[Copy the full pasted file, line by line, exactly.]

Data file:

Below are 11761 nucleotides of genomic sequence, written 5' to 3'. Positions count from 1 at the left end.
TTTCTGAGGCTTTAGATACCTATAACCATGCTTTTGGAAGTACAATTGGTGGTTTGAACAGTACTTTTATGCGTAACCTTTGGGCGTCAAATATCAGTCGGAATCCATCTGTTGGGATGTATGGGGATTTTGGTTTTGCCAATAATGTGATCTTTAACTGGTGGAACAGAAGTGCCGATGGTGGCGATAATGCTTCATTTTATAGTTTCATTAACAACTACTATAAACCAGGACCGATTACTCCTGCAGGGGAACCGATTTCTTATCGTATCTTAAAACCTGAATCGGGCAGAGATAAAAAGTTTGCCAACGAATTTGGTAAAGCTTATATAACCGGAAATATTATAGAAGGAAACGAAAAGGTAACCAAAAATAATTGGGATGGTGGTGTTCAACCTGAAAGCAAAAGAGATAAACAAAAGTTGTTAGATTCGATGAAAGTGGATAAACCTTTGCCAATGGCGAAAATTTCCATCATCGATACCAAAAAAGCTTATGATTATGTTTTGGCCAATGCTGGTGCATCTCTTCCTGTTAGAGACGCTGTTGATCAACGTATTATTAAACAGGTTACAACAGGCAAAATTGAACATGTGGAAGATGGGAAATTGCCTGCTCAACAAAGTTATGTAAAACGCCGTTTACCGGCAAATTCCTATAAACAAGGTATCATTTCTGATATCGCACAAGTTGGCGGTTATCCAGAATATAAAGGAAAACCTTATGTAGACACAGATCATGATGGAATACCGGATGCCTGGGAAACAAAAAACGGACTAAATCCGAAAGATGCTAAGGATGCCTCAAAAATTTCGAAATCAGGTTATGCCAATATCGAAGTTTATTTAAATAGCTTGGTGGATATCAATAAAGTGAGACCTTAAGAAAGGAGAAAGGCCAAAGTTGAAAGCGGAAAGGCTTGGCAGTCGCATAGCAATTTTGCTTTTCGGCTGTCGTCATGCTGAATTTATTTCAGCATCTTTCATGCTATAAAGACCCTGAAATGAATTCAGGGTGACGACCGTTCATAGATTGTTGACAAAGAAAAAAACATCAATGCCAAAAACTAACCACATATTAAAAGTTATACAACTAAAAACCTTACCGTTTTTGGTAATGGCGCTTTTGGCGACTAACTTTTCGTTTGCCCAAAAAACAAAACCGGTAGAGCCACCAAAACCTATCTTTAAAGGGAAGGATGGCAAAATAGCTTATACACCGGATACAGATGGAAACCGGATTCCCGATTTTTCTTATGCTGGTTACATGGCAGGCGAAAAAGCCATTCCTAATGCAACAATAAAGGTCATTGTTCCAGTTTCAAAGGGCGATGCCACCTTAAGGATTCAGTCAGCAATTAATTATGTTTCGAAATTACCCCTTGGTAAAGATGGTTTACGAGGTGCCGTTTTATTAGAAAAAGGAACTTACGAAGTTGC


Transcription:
Below are 11761 nucleotides of genomic sequence, written 5' to 3'. Positions count from 1 at the left end.
TTTCTGAGGCTTTAGATACCTATAACCATGCTTTTGGAAGTACAATTGGTGGTTTGAACAGTACTTTTATGCGTAACCTTTGGGCGTCAAATATCAGTCGGAATCCATCTGTTGGGATGTATGGGGATTTTGGTTTTGCCAATAATGTGATCTTTAACTGGTGGAACAGAAGTGCCGATGGTGGCGATAATGCTTCATTTTATAGTTTCATTAACAACTACTATAAACCAGGACCGATTACTCCTGCAGGGGAACCGATTTCTTATCGTATCTTAAAACCTGAATCGGGCAGAGATAAAAAGTTTGCCAACGAATTTGGTAAAGCTTATATAACCGGAAATATTATAGAAGGAAACGAAAAGGTAACCAAAAATAATTGGGATGGTGGTGTTCAACCTGAAAGCAAAAGAGATAAACAAAAGTTGTTAGATTCGATGAAAGTGGATAAACCTTTGCCAATGGCGAAAATTTCCATCATCGATACCAAAAAAGCTTATGATTATGTTTTGGCCAATGCTGGTGCATCTCTTCCTGTTAGAGACGCTGTTGATCAACGTATTATTAAACAGGTTACAACAGGCAAAATTGAACATGTGGAAGATGGGAAATTGCCTGCTCAACAAAGTTATGTAAAACGCCGTTTACCGGCAAATTCCTATAAACAAGGTATCATTTCTGATATCGCACAAGTTGGCGGTTATCCAGAATATAAAGGAAAACCTTATGTAGACACAGATCATGATGGAATACCGGATGCCTGGGAAACAAAAAACGGACTAAATCCGAAAGATGCTAAGGATGCCTCAAAAATTTCGAAATCAGGTTATGCCAATATCGAAGTTTATTTAAATAGCTTGGTGGATATCAATAAAGTGAGACCTTAAGAAAGGAGAAAGGCCAAAGTTGAAAGCGGAAAGGCTTGGCAGTCGCATAGCAATTTTGCTTTTCGGCTGTCGTCATGCTGAATTTATTTCAGCATCTTTCATGCTATAAAGACCCTGAAATGAATTCAGGGTGACGACCGTTCATAGATTGTTGACAAAGAAAAAAACATCAATGCCAAAAACTAACCACATATTAAAAGTTATACAACTAAAAACCTTACCGTTTTTGGTAATGGCGCTTTTGGCGACTAACTTTTCGTTTGCCCAAAAAACAAAACCGGTAGAGCCACCAAAACCTATCTTTAAAGGGAAGGATGGCAAAATAGCTTATACACCGGATACAGATGGAAACCGGATTCCCGATTTTTCTTATGCTGGTTACATGGCAGGCGAAAAAGCCATTCCTAATGCAACAATAAAGGTCATTGTTCCAGTTTCAAAGGGCGATGCCACCTTAAGGATTCAGTCAGCAATTAATTATGTTTCGAAATTACCCCTTGGTAAAGATGGTTTACGAGGTGCCGTTTTATTAGAAAAAGGAACTTACGAAGTTGC